The Supreme Court will decide whether homeowners have “standing” to sue the provider of settlement services, where the kickback given does not affect the price or quality of the services provided. In order to have standing, a plaintiff must show “injury in fact.” First American Financial Corporation argued that a homeowner has no injury in fact if a kickback does not affect the price or quality of the service provided, and thus cannot make a claim under RESPA. The Ninth Circuit Court of Appeals disagreed, finding that the injury-in-fact requirement was fulfilled by the language of the statute. First American Financial Corporation appealed to the Supreme Court.
Oral argument is scheduled for November 28, 2011.
Credit Suisse Securities v. Simmonds (Docket No. 10-1261)
The Supreme Court will decide how long plaintiffs can wait before filing insider trading allegations under Section 16(b) of the Securities and Exchange Act of 1934. Currently, there are three competing approaches to determining the proper statute of limitations for Section 16(b) actions. The strictest approach gives plaintiffs two years from the date of the trade to file their complaint. The middle approach starts the clock once the corporation discovers facts that should make them aware that insider trading is taking place. The most lenient approach gives plaintiffs two years from the date in which the insider who made the trades discloses them in a mandatory 16(a) report. In this case, the district court dismissed several of the plaintiff’s claims because they were filed almost ten years after the illegal trades occurred. On appeal, the Ninth Circuit disagreed with the lower court, and held that the most lenient “disclosure” rule should have been applied. According to the Ninth Circuit Court of Appeals, since the defendants never filed any disclosure documents covering the trades, the case was filed in time and could be heard by the district court. The defendants appealed to the Supreme Court.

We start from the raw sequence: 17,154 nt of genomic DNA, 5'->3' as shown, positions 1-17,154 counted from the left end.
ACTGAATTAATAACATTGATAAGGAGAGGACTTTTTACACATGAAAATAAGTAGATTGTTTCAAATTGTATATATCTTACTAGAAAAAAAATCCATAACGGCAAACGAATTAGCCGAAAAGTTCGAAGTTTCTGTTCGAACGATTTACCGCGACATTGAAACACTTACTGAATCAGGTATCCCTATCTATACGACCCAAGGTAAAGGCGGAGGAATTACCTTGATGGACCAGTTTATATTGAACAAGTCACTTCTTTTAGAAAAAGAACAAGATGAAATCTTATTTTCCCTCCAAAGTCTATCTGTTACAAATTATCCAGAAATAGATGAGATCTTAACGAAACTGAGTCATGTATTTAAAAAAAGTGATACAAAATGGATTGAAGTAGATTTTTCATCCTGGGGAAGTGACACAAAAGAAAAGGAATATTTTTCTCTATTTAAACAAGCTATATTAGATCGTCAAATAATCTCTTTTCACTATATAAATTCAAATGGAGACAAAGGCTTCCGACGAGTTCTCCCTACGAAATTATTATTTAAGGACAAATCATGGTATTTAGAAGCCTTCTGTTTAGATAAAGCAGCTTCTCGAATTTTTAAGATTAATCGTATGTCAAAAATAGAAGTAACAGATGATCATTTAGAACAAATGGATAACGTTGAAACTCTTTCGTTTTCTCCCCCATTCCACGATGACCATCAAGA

Oral argument is scheduled for November 29, 2011, and will not include Chief Justice Roberts, who has recused himself.
Mims v. Arrow Financial Services, LLC (Docket No. 10-1195)
The Telephone Consumer Protection Act is intended to prevent unlawful and abusive telephone-based solicitation. Consumers can sue to enforce the Act’s provisions and recover damages from offending telemarketers and debt collectors. The Supreme Court is asked whether consumers can sue in federal court, or whether they are limited to suing in state court when their rights have been violated. Federal courts that have answered this question have not provided consistent results. In this case, the Eleventh Circuit Court of Appeals concluded that the plaintiff could not sue in federal court, and he appealed to the Supreme Court.
Oral argument is scheduled for November 28, 2011.
*Mr. Brekken is a law clerk at Larkin Hoffman Law Firm
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While the information provided in this publication is believed to be accurate, it is general in nature and should not be construed as legal advice. You should consult an attorney for advice regarding your individual situation.